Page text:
It is interesting to me how much of what we are discussing and learning in the manosphere is actually relearning what our ancestors already knew. I’ve already shared examples of this with Brothers Grimm and DH Lawrence.
Quite a few of Shakespeare’s most famous plays also are very relevant from a game/manosphere perspective.
Take for example The Taming of the Shrew. This play is wildly popular and yet vexing for anyone with a feminist mindset. The quote below from Wiki perhaps best sums this up (emphasis mine):
The history of the analysis of The Taming of the Shrew is saturated with controversy almost from its inception, something Stevie Davies summarises when she writes that response to The Shrew “is dominated by feelings of unease and embarrassment, accompanied by the desire to prove that Shakespeare cannot have meant what he seems to be saying; and that therefore he cannot really be saying it.”
When I studied the play 20 years ago in college we were taught that the seeming transformation of Kate from a shrew to a submissive wife surely was some sort of joke Kate and Petruchio were playing on the other characters in the play as well as on the reader. This explanation never made sense to me however, because it didn’t explain why the unruly and headstrong Kate would suddenly want to appear submissive for a man the argument assumes hadn’t tamed her.
Only with an understanding of game does the completeness of Kate’s transformation make any sense. In Petruchio we have perhaps the most alpha character in literature. His game is so good and his frame is so strong he can will Kate to redefine her own reality. By the end of the process she is willing to say the sun is the moon, or whatever he tells her it is:
Now, by my mother’s son, and that’s myself,
It shall be moon, or star, or what I list,
Or ere I journey to your father’s house.
Go on, and fetch our horses back again.
Evermore cross’d and cross’d; nothing but cross’d!
Then, God be bless’d, it is the blessed sun:
But sun it is not, when you say it is not;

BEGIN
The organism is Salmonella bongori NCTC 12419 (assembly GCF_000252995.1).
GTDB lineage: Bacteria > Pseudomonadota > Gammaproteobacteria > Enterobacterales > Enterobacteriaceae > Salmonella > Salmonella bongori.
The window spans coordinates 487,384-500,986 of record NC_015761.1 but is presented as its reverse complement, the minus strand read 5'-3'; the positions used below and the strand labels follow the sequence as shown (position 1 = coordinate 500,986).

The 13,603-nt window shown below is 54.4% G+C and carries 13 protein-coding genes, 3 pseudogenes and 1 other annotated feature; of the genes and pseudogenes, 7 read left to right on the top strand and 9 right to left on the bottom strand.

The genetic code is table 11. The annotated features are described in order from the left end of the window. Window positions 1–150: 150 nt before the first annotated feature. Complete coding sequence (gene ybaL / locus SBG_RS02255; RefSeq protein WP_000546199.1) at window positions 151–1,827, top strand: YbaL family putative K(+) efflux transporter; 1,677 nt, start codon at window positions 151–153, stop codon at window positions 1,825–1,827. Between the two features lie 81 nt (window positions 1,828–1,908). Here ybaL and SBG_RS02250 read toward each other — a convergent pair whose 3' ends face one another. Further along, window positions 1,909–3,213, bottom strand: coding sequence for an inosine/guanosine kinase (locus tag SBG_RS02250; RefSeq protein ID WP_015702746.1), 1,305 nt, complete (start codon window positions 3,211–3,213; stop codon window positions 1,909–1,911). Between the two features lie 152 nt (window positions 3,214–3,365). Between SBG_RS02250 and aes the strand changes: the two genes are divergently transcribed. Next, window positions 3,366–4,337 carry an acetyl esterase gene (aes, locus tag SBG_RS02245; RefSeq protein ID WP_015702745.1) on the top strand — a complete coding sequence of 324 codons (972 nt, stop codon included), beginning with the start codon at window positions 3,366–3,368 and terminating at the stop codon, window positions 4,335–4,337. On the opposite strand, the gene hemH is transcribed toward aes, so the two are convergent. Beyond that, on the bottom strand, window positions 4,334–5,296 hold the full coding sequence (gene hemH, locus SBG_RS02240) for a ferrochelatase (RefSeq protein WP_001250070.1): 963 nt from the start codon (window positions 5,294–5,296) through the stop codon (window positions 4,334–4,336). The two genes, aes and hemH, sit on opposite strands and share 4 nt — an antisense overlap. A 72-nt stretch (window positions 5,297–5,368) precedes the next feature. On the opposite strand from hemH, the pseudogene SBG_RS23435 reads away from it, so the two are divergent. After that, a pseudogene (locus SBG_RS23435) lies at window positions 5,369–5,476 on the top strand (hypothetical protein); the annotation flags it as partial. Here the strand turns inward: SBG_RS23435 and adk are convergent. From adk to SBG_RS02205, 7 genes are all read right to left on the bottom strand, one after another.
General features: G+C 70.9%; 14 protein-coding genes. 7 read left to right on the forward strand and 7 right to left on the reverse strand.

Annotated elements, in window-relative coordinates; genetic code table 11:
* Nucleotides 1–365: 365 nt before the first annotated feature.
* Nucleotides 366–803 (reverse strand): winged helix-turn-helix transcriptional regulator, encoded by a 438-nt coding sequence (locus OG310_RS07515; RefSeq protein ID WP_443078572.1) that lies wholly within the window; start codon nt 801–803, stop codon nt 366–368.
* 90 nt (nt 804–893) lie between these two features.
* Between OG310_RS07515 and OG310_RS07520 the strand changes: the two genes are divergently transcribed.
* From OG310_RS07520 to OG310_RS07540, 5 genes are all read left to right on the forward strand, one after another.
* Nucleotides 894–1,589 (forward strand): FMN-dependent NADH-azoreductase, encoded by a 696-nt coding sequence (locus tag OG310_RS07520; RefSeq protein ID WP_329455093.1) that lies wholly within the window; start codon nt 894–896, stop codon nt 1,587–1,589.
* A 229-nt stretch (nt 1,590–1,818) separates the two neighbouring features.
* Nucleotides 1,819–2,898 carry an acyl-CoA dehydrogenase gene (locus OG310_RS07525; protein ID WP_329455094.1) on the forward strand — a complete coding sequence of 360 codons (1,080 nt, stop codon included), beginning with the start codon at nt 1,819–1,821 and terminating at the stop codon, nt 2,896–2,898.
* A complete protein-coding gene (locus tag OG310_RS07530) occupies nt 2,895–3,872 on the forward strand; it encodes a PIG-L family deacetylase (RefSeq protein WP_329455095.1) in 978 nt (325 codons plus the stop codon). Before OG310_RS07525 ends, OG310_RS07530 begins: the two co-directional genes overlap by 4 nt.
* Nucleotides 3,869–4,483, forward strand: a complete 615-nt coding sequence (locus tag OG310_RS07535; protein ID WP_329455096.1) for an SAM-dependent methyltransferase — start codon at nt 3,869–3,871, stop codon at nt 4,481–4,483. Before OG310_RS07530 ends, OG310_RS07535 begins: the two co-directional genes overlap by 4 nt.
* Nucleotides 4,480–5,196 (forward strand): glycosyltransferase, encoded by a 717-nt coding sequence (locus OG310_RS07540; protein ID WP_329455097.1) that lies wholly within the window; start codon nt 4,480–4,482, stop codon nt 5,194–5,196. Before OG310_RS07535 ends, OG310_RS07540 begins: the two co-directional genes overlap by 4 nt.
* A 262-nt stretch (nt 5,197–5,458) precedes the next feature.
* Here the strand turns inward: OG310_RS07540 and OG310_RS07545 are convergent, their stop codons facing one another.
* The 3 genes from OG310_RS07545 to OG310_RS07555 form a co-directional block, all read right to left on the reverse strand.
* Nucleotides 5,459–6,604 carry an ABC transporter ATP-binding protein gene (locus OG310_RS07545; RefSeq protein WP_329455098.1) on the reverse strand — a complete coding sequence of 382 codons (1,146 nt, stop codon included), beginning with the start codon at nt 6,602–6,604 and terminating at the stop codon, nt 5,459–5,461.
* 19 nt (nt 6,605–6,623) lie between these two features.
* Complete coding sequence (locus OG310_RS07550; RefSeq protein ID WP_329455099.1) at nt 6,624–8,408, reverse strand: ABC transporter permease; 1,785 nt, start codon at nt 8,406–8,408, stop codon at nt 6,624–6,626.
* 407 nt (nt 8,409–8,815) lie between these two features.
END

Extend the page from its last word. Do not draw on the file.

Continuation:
And the moon changes even as your mind.
What you will have it named, even that it is;
And so it shall be so for Katharina.
While Taming of the Shrew has a happy ending thanks to Petruchio’s outstanding game, many of the more tragic Shakespeare plays are examples of the danger of a man becoming too beta. The comments by Anonymous Reader on the Spearhead capture the essence of the problem:
Game makes it clear that any man who puts a woman on a pedestal, or who assumes that she’s more moral than he is, is not only fooling himself, he’s setting himself up for any of several bad results.
Lear foolishly gives up his power to his daughters, thinking they will appreciate his gesture. He fails a series of shit tests from his two daughters, giving up the remainder of what Shakespeare would call his “power” (armed men). The famous quote from his daughter Regan sums it up quite well:
But as game would predict his choice to become weak is met with contempt. This leads to unspeakable cruelty, with Kent being placed in the stocks, Gloucester having his eyes gouged out, and Lear going mad.
Romeo and Juliette
Young Romeo’s oneitis for a 14 year old girl he has only met once ultimately leads to him committing suicide.
Alpha by position, the general Othello lets his beta side get the best of him when he pedestalizes Desdemona. All it takes are rumors that she loves another man and he strangles her, leading to his own downfall.